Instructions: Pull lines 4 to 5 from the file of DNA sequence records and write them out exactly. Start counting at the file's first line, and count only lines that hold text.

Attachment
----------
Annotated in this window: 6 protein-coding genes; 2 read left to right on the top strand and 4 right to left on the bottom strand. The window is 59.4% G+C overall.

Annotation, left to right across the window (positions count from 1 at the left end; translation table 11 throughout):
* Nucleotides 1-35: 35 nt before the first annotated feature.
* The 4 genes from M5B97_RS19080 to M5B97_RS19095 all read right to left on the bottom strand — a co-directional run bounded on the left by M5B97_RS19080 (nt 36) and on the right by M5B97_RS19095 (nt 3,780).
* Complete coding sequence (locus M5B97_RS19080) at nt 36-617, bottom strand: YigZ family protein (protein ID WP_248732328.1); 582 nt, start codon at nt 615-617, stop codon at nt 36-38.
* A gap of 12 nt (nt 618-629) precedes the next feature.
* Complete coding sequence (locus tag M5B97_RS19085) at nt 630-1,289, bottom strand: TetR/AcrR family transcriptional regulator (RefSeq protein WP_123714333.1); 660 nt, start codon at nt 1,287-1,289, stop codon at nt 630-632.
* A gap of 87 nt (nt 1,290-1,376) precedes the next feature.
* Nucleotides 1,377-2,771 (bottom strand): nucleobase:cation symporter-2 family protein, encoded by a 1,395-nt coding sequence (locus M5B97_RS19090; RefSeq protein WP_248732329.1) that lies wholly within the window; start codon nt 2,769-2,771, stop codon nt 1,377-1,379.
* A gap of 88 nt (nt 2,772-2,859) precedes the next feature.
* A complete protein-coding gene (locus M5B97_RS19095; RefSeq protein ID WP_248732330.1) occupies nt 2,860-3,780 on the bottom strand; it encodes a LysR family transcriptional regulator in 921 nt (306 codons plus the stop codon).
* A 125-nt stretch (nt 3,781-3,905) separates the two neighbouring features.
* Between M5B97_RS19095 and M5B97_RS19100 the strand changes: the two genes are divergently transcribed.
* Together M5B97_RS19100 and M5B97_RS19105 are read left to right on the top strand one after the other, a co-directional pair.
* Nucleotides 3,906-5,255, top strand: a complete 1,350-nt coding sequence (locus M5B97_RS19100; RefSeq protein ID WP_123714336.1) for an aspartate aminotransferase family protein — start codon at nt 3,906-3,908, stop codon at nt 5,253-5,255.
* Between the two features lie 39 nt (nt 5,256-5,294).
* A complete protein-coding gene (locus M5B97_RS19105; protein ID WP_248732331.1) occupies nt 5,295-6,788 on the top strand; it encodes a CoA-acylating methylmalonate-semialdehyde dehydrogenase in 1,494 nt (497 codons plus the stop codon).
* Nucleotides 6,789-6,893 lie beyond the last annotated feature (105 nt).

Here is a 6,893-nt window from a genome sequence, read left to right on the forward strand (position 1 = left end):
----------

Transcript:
* The 4 genes from M5B97_RS19080 to M5B97_RS19095 all read right to left on the bottom strand — a co-directional run bounded on the left by M5B97_RS19080 (nt 36) and on the right by M5B97_RS19095 (nt 3,780).
* Complete coding sequence (locus M5B97_RS19080) at nt 36-617, bottom strand: YigZ family protein (protein ID WP_248732328.1); 582 nt, start codon at nt 615-617, stop codon at nt 36-38.